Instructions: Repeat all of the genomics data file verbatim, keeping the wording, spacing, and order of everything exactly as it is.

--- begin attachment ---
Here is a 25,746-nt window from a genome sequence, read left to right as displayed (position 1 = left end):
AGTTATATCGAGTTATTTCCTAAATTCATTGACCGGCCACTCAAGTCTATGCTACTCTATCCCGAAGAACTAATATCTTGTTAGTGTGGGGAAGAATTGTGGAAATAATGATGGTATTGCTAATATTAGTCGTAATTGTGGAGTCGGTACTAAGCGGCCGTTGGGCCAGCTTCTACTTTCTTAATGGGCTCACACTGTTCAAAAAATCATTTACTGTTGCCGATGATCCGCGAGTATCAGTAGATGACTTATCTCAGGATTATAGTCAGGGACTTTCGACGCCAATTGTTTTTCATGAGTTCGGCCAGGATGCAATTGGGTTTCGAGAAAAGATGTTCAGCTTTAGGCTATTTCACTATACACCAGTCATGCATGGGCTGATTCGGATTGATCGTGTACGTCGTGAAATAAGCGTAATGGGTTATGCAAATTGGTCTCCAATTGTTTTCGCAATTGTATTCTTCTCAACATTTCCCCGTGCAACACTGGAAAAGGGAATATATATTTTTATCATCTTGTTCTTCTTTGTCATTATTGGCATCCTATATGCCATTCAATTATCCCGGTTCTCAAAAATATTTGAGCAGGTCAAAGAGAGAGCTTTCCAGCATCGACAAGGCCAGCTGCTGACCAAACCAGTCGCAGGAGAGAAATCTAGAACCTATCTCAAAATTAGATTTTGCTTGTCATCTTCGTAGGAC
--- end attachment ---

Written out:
Here is a 25,746-nt window from a genome sequence, read left to right as displayed (position 1 = left end):
AGTTATATCGAGTTATTTCCTAAATTCATTGACCGGCCACTCAAGTCTATGCTACTCTATCCCGAAGAACTAATATCTTGTTAGTGTGGGGAAGAATTGTGGAAATAATGATGGTATTGCTAATATTAGTCGTAATTGTGGAGTCGGTACTAAGCGGCCGTTGGGCCAGCTTCTACTTTCTTAATGGGCTCACACTGTTCAAAAAATCATTTACTGTTGCCGATGATCCGCGAGTATCAGTAGATGACTTATCTCAGGATTATAGTCAGGGACTTTCGACGCCAATTGTTTTTCATGAGTTCGGCCAGGATGCAATTGGGTTTCGAGAAAAGATGTTCAGCTTTAGGCTATTTCACTATACACCAGTCATGCATGGGCTGATTCGGATTGATCGTGTACGTCGTGAAATAAGCGTAATGGGTTATGCAAATTGGTCTCCAATTGTTTTCGCAATTGTATTCTTCTCAACATTTCCCCGTGCAACACTGGAAAAGGGAATATATATTTTTATCATCTTGTTCTTCTTTGTCATTATTGGCATCCTATATGCCATTCAATTATCCCGGTTCTCAAAAATATTTGAGCAGGTCAAAGAGAGAGCTTTCCAGCATCGACAAGGCCAGCTGCTGACCAAACCAGTCGCAGGAGAGAAATCTAGAACCTATCTCAAAATTAGATTTTGCTTGTCATCTTCGTAGGAC